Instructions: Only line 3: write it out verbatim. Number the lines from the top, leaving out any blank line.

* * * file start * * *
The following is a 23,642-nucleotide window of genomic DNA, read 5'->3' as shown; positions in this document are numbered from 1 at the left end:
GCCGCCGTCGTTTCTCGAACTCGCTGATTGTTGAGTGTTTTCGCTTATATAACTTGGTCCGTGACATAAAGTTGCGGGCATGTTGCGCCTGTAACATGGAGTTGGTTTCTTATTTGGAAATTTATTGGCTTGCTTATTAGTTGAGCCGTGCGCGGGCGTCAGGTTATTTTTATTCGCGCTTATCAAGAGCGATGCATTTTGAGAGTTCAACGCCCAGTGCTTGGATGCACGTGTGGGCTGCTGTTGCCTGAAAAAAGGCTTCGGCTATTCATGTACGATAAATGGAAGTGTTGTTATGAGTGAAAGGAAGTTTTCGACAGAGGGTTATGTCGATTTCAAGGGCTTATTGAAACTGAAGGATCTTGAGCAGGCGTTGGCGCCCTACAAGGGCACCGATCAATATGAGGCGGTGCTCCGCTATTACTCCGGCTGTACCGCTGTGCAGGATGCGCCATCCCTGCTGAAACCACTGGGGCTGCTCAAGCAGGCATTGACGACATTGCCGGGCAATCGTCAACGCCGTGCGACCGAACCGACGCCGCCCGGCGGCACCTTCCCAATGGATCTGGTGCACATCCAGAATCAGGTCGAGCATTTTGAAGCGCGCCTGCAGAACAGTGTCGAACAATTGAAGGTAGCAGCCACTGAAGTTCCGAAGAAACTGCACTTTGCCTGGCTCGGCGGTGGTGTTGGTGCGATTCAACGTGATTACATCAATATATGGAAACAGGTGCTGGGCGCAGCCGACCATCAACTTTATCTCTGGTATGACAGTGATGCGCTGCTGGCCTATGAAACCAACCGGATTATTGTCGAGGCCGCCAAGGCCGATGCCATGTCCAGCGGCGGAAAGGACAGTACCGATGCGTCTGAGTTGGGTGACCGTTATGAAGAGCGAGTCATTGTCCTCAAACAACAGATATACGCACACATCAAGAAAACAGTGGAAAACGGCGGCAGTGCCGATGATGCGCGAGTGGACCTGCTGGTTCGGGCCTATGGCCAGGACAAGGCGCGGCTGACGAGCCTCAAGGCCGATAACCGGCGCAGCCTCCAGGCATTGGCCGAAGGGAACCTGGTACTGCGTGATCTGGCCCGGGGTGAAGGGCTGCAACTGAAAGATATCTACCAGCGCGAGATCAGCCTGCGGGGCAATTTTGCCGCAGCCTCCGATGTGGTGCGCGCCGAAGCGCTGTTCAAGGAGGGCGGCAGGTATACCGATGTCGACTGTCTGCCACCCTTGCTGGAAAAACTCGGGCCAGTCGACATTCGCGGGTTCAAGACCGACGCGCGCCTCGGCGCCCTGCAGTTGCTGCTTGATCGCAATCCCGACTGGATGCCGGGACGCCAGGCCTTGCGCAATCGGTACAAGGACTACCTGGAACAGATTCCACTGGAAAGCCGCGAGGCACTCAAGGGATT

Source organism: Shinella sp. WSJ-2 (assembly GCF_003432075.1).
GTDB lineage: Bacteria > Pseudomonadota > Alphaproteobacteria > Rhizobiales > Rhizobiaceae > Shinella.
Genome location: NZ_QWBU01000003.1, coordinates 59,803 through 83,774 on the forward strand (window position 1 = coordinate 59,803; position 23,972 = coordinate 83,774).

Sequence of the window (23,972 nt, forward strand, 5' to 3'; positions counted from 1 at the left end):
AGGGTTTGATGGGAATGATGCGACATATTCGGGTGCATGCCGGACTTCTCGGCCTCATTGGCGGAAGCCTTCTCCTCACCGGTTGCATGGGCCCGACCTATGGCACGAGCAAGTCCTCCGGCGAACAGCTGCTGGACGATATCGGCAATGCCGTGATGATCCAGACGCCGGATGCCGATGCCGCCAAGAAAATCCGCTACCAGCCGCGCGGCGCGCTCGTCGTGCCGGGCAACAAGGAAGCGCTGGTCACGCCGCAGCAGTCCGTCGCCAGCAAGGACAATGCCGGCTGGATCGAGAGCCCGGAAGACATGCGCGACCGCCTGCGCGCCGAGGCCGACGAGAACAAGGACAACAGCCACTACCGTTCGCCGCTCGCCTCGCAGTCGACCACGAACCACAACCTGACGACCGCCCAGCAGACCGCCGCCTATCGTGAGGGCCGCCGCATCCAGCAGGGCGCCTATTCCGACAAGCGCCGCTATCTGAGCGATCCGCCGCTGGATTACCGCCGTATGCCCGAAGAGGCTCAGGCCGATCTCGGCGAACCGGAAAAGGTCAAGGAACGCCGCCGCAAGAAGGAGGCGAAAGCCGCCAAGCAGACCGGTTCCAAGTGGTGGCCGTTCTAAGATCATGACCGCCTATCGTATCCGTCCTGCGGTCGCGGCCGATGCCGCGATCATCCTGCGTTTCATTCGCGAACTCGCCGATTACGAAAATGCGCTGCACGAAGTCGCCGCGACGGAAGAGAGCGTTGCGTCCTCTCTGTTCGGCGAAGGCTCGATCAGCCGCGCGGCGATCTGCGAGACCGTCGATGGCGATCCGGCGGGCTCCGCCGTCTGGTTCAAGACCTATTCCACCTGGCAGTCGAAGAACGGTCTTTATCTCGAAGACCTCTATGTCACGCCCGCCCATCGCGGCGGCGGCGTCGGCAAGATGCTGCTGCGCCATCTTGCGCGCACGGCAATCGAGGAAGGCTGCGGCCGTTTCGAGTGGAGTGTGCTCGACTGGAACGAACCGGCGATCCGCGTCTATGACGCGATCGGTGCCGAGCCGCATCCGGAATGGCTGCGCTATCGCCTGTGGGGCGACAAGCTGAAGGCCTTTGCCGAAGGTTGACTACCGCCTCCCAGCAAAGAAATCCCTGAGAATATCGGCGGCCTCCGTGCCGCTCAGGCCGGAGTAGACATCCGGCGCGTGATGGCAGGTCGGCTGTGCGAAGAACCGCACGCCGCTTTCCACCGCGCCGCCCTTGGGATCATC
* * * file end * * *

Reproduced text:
Source organism: Shinella sp. WSJ-2 (assembly GCF_003432075.1).